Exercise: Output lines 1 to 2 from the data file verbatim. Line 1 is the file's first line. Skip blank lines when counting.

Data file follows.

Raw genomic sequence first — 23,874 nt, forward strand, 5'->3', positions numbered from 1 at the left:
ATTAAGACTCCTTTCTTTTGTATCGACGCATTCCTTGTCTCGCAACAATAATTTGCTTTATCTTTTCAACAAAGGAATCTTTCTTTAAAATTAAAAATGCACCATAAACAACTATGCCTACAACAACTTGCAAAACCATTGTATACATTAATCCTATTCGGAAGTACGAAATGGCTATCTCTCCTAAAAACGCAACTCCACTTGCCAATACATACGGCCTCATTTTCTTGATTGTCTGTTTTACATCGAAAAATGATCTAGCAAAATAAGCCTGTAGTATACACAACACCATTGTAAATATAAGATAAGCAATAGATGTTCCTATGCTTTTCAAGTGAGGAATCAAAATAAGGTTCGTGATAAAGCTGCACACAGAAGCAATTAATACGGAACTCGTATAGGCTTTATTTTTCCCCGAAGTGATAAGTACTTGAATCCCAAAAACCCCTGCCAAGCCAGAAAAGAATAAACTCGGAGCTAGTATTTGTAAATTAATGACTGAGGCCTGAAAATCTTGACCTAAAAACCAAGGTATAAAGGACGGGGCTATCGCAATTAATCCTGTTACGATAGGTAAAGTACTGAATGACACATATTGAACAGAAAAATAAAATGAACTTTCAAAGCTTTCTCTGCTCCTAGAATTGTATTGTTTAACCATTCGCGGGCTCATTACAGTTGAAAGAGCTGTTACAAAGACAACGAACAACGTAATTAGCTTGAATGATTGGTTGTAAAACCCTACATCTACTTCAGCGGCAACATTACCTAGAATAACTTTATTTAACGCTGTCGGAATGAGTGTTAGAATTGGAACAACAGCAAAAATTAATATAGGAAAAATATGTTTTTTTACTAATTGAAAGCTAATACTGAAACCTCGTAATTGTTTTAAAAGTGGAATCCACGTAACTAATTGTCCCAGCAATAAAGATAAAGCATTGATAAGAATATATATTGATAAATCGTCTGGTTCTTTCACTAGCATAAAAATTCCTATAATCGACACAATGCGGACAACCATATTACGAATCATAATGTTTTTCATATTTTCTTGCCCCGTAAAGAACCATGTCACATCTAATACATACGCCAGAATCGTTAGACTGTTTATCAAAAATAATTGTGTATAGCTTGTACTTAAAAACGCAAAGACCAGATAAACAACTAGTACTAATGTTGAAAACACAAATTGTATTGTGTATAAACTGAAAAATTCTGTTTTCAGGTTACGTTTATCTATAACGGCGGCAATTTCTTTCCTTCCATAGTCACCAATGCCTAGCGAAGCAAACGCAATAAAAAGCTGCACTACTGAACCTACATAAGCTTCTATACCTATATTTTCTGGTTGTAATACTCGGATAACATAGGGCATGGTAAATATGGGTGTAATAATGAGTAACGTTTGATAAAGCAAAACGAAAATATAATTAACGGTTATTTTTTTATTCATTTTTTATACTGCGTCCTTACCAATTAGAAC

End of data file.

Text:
Raw genomic sequence first — 23,874 nt, forward strand, 5'->3', positions numbered from 1 at the left:
ATTAAGACTCCTTTCTTTTGTATCGACGCATTCCTTGTCTCGCAACAATAATTTGCTTTATCTTTTCAACAAAGGAATCTTTCTTTAAAATTAAAAATGCACCATAAACAACTATGCCTACAACAACTTGCAAAACCATTGTATACATTAATCCTATTCGGAAGTACGAAATGGCTATCTCTCCTAAAAACGCAACTCCACTTGCCAATACATACGGCCTCATTTTCTTGATTGTCTGTTTTACATCGAAAAATGATCTAGCAAAATAAGCCTGTAGTATACACAACACCATTGTAAATATAAGATAAGCAATAGATGTTCCTATGCTTTTCAAGTGAGGAATCAAAATAAGGTTCGTGATAAAGCTGCACACAGAAGCAATTAATACGGAACTCGTATAGGCTTTATTTTTCCCCGAAGTGATAAGTACTTGAATCCCAAAAACCCCTGCCAAGCCAGAAAAGAATAAACTCGGAGCTAGTATTTGTAAATTAATGACTGAGGCCTGAAAATCTTGACCTAAAAACCAAGGTATAAAGGACGGGGCTATCGCAATTAATCCTGTTACGATAGGTAAAGTACTGAATGACACATATTGAACAGAAAAATAAAATGAACTTTCAAAGCTTTCTCTGCTCCTAGAATTGTATTGTTTAACCATTCGCGGGCTCATTACAGTTGAAAGAGCTGTTACAAAGACAACGAACAACGTAATTAGCTTGAATGATTGGTTGTAAAACCCTACATCTACTTCAGCGGCAACATTACCTAGAATAACTTTATTTAACGCTGTCGGAATGAGTGTTAGAATTGGAACAACAGCAAAAATTAATATAGGAAAAATATGTTTTTTTACTAATTGAAAGCTAATACTGAAACCTCGTAATTGTTTTAAAAGTGGAATCCACGTAACTAATTGTCCCAGCAATAAAGATAAAGCATTGATAAGAATATATATTGATAAATCGTCTGGTTCTTTCACTAGCATAAAAATTCCTATAATCGACACAATGCGGACAACCATATTACGAATCATAATGTTTTTCATATTTTCTTGCCCCGTAAAGAACCATGTCACATCTAATACATACGCCAGAATCGTTAGACTGTTTATCAAAAATAATTGTGTATAGCTTGTACTTAAAAACGCAAAGACCAGATAAACAACTAGTACTAATGTTGAAAACACAAATTGTATTGTGTATAAACTGAAAAATTCTGTTTTCAGGTTACGTTTATCTATAACGGCGGCAATTTCTTTCCTTCCATAGTCACCAATGCCTAGCGAAGCAAACGCAATAAAAAGCTGCACTACTGAACCTACATAAGCTTCTATACCTATATTTTCTGGTTGTAATACTCGGATAACATAGGGCATGGTAAATATGGGTGTAATAATGAGTAACGTTTGATAAAGCAAAACGAAAATATAATTAACGGTTATTTTTTTATTCATTTTTTATACTGCGTCCTTACCAATTAGAAC